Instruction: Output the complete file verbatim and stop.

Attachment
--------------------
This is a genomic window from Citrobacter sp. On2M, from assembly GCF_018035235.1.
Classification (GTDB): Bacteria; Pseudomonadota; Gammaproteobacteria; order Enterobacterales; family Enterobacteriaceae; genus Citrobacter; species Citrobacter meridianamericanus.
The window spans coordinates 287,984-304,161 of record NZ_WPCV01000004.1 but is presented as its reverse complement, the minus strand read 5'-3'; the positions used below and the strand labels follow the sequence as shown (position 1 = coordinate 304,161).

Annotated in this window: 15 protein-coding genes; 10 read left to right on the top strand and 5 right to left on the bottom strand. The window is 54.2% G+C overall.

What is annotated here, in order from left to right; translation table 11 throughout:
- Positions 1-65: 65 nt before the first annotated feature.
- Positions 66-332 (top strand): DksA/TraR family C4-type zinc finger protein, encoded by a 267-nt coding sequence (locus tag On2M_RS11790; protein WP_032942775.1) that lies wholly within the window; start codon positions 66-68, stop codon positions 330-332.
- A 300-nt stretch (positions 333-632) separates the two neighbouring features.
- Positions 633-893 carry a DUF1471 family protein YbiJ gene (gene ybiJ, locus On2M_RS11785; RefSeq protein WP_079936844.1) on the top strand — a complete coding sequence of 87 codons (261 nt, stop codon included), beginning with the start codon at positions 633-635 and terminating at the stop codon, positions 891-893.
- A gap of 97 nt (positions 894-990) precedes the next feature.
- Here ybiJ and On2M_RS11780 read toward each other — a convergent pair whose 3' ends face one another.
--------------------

This is a genomic window from Citrobacter sp. On2M, from assembly GCF_018035235.1.
Classification (GTDB): Bacteria; Pseudomonadota; Gammaproteobacteria; order Enterobacterales; family Enterobacteriaceae; genus Citrobacter; species Citrobacter meridianamericanus.
The window spans coordinates 287,984-304,161 of record NZ_WPCV01000004.1 but is presented as its reverse complement, the minus strand read 5'-3'; the positions used below and the strand labels follow the sequence as shown (position 1 = coordinate 304,161).

Annotated in this window: 15 protein-coding genes; 10 read left to right on the top strand and 5 right to left on the bottom strand. The window is 54.2% G+C overall.

What is annotated here, in order from left to right; translation table 11 throughout:
- Positions 1-65: 65 nt before the first annotated feature.
- Positions 66-332 (top strand): DksA/TraR family C4-type zinc finger protein, encoded by a 267-nt coding sequence (locus tag On2M_RS11790; protein WP_032942775.1) that lies wholly within the window; start codon positions 66-68, stop codon positions 330-332.
- A 300-nt stretch (positions 333-632) separates the two neighbouring features.
- Positions 633-893 carry a DUF1471 family protein YbiJ gene (gene ybiJ, locus On2M_RS11785; RefSeq protein WP_079936844.1) on the top strand — a complete coding sequence of 87 codons (261 nt, stop codon included), beginning with the start codon at positions 633-635 and terminating at the stop codon, positions 891-893.
- A gap of 97 nt (positions 894-990) precedes the next feature.
- Here ybiJ and On2M_RS11780 read toward each other — a convergent pair whose 3' ends face one another.